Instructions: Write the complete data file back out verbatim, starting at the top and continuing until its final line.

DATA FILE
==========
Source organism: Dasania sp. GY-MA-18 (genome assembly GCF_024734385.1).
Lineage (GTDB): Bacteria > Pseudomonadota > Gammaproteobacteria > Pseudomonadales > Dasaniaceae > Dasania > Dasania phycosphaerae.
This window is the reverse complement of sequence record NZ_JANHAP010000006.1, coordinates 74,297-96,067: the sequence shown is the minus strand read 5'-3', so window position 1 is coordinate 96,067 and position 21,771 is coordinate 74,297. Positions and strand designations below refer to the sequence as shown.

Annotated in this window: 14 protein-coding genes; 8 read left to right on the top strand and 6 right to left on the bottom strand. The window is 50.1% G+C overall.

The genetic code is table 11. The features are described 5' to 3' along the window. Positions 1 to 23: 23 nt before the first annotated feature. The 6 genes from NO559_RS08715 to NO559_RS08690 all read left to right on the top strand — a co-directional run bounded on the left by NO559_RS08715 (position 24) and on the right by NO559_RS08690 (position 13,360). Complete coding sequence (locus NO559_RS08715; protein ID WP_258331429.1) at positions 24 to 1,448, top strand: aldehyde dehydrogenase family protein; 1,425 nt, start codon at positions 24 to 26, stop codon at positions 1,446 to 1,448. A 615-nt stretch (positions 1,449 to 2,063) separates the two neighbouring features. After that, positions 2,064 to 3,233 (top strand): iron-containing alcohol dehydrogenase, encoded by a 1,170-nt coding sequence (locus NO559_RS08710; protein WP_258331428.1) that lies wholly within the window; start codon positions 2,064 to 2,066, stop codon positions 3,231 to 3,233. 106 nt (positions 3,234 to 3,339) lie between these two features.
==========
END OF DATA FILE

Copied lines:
Source organism: Dasania sp. GY-MA-18 (genome assembly GCF_024734385.1).
Lineage (GTDB): Bacteria > Pseudomonadota > Gammaproteobacteria > Pseudomonadales > Dasaniaceae > Dasania > Dasania phycosphaerae.
This window is the reverse complement of sequence record NZ_JANHAP010000006.1, coordinates 74,297-96,067: the sequence shown is the minus strand read 5'-3', so window position 1 is coordinate 96,067 and position 21,771 is coordinate 74,297. Positions and strand designations below refer to the sequence as shown.

Annotated in this window: 14 protein-coding genes; 8 read left to right on the top strand and 6 right to left on the bottom strand. The window is 50.1% G+C overall.

The genetic code is table 11. The features are described 5' to 3' along the window. Positions 1 to 23: 23 nt before the first annotated feature. The 6 genes from NO559_RS08715 to NO559_RS08690 all read left to right on the top strand — a co-directional run bounded on the left by NO559_RS08715 (position 24) and on the right by NO559_RS08690 (position 13,360). Complete coding sequence (locus NO559_RS08715; protein ID WP_258331429.1) at positions 24 to 1,448, top strand: aldehyde dehydrogenase family protein; 1,425 nt, start codon at positions 24 to 26, stop codon at positions 1,446 to 1,448. A 615-nt stretch (positions 1,449 to 2,063) separates the two neighbouring features. After that, positions 2,064 to 3,233 (top strand): iron-containing alcohol dehydrogenase, encoded by a 1,170-nt coding sequence (locus NO559_RS08710; protein WP_258331428.1) that lies wholly within the window; start codon positions 2,064 to 2,066, stop codon positions 3,231 to 3,233. 106 nt (positions 3,234 to 3,339) lie between these two features.